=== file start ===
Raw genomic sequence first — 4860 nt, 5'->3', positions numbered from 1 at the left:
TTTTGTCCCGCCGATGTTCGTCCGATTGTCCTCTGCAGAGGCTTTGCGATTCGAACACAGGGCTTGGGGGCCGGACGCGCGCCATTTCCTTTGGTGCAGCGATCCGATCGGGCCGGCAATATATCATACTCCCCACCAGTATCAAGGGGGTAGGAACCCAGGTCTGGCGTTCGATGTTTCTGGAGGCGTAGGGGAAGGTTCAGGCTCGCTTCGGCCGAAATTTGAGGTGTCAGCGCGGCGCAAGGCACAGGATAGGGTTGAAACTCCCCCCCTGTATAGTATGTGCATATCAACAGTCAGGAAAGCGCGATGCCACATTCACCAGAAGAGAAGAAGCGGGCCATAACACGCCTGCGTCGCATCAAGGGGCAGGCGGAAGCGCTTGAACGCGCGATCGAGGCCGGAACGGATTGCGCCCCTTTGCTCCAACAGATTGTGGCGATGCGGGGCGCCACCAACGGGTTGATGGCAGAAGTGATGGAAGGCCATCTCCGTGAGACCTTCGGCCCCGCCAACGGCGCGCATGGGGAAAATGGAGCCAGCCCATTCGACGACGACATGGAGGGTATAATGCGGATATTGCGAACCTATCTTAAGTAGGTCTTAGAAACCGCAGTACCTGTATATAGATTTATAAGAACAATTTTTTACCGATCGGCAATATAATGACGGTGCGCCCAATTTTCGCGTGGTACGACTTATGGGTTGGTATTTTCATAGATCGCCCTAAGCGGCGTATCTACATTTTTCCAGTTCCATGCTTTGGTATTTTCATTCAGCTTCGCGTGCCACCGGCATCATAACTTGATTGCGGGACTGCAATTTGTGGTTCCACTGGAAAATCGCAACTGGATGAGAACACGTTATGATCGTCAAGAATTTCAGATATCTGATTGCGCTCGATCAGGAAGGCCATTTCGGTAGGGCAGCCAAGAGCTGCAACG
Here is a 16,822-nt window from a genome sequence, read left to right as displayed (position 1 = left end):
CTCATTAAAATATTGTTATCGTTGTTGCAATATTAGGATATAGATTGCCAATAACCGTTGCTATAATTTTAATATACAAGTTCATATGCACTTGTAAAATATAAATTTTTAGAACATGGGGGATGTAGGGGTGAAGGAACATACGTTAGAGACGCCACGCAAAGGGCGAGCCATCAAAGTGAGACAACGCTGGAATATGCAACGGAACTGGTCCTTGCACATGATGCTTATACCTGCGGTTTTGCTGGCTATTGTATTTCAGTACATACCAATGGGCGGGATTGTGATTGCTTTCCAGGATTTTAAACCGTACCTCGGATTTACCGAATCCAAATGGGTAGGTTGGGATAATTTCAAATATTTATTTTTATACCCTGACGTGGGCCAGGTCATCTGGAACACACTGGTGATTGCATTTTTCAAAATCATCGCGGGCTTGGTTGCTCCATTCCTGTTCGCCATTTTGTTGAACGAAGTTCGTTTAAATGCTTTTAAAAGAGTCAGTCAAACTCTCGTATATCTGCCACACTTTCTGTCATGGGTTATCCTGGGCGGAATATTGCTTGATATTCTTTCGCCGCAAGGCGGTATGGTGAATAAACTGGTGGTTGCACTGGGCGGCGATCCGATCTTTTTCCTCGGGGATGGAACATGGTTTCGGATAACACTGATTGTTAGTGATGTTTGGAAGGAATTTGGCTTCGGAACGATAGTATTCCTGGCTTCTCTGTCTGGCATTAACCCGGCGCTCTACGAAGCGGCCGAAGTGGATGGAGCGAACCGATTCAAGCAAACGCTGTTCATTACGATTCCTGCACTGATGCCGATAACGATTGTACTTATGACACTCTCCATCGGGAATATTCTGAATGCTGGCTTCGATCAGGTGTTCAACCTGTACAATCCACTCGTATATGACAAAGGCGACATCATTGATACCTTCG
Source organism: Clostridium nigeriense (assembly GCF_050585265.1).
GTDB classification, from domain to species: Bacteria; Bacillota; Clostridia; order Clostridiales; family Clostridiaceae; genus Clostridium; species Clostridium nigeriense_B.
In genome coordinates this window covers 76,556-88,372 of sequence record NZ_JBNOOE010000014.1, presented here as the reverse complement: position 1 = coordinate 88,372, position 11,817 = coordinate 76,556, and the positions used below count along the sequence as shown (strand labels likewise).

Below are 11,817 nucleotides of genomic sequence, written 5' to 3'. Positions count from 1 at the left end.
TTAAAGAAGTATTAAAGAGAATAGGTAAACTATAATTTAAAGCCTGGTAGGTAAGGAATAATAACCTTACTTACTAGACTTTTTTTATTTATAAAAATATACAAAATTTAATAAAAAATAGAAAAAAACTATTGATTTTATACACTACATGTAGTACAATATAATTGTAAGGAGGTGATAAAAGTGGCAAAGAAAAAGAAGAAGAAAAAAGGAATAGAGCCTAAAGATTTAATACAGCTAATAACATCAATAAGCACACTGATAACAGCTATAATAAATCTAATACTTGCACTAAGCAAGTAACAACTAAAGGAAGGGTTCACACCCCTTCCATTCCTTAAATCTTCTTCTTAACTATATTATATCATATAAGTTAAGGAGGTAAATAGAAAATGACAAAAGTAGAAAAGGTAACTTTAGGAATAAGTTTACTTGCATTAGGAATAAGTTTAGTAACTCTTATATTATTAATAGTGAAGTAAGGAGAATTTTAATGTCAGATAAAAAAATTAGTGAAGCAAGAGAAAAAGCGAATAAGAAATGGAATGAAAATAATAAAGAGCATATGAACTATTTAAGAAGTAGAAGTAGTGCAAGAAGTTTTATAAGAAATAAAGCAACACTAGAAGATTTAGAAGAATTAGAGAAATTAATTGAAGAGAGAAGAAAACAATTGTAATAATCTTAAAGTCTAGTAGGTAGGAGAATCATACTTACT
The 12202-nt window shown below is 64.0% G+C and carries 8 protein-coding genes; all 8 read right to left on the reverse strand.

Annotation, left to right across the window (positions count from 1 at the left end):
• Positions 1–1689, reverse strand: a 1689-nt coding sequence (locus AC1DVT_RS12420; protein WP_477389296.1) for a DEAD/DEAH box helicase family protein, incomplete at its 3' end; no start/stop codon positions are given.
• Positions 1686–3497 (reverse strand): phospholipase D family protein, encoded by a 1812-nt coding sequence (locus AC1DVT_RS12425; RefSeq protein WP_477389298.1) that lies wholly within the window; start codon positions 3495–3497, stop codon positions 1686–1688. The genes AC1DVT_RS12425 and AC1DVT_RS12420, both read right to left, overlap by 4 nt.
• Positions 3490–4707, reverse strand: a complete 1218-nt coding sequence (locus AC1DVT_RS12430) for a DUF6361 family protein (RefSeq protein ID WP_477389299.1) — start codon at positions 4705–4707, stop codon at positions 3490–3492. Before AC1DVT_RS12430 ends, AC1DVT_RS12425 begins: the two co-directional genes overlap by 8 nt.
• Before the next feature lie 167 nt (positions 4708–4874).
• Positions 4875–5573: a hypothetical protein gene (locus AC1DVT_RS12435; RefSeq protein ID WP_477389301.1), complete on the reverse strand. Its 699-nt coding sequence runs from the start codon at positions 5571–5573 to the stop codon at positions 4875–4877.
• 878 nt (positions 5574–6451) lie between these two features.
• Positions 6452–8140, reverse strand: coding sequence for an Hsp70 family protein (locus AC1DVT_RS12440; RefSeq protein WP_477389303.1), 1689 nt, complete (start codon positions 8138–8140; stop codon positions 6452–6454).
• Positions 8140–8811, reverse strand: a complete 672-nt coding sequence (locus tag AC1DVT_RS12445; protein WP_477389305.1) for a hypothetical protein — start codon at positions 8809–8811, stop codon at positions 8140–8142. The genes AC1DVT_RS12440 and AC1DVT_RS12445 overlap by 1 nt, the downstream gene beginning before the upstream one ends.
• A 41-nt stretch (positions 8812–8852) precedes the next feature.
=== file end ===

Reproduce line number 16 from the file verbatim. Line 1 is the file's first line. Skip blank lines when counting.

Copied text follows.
• Positions 4875–5573: a hypothetical protein gene (locus AC1DVT_RS12435; RefSeq protein ID WP_477389301.1), complete on the reverse strand. Its 699-nt coding sequence runs from the start codon at positions 5571–5573 to the stop codon at positions 4875–4877.